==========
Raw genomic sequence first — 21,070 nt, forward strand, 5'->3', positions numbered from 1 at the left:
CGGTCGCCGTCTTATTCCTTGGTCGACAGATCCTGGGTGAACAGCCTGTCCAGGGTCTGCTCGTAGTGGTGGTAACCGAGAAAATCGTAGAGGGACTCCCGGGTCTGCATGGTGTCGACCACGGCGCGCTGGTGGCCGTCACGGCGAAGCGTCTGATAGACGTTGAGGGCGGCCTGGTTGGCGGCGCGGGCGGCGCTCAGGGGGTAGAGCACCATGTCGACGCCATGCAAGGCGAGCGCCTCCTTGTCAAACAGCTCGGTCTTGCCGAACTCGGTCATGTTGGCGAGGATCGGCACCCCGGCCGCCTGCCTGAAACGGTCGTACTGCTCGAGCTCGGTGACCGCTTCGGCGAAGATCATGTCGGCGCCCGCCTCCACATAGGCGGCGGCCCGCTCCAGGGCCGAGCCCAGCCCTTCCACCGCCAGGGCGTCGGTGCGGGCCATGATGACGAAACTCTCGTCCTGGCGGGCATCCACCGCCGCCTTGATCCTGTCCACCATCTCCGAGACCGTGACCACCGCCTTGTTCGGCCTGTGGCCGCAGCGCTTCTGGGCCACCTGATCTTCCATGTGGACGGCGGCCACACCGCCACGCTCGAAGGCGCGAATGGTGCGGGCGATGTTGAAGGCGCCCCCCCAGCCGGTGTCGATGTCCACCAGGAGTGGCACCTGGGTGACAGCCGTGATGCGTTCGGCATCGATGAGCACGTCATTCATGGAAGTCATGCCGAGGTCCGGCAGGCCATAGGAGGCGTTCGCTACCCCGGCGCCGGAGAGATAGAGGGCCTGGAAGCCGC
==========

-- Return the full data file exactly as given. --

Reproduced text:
Raw genomic sequence first — 21,070 nt, forward strand, 5'->3', positions numbered from 1 at the left:
CGGTCGCCGTCTTATTCCTTGGTCGACAGATCCTGGGTGAACAGCCTGTCCAGGGTCTGCTCGTAGTGGTGGTAACCGAGAAAATCGTAGAGGGACTCCCGGGTCTGCATGGTGTCGACCACGGCGCGCTGGTGGCCGTCACGGCGAAGCGTCTGATAGACGTTGAGGGCGGCCTGGTTGGCGGCGCGGGCGGCGCTCAGGGGGTAGAGCACCATGTCGACGCCATGCAAGGCGAGCGCCTCCTTGTCAAACAGCTCGGTCTTGCCGAACTCGGTCATGTTGGCGAGGATCGGCACCCCGGCCGCCTGCCTGAAACGGTCGTACTGCTCGAGCTCGGTGACCGCTTCGGCGAAGATCATGTCGGCGCCCGCCTCCACATAGGCGGCGGCCCGCTCCAGGGCCGAGCCCAGCCCTTCCACCGCCAGGGCGTCGGTGCGGGCCATGATGACGAAACTCTCGTCCTGGCGGGCATCCACCGCCGCCTTGATCCTGTCCACCATCTCCGAGACCGTGACCACCGCCTTGTTCGGCCTGTGGCCGCAGCGCTTCTGGGCCACCTGATCTTCCATGTGGACGGCGGCCACACCGCCACGCTCGAAGGCGCGAATGGTGCGGGCGATGTTGAAGGCGCCCCCCCAGCCGGTGTCGATGTCCACCAGGAGTGGCACCTGGGTGACAGCCGTGATGCGTTCGGCATCGATGAGCACGTCATTCATGGAAGTCATGCCGAGGTCCGGCAGGCCATAGGAGGCGTTCGCTACCCCGGCGCCGGAGAGATAGAGGGCCTGGAAGCCGC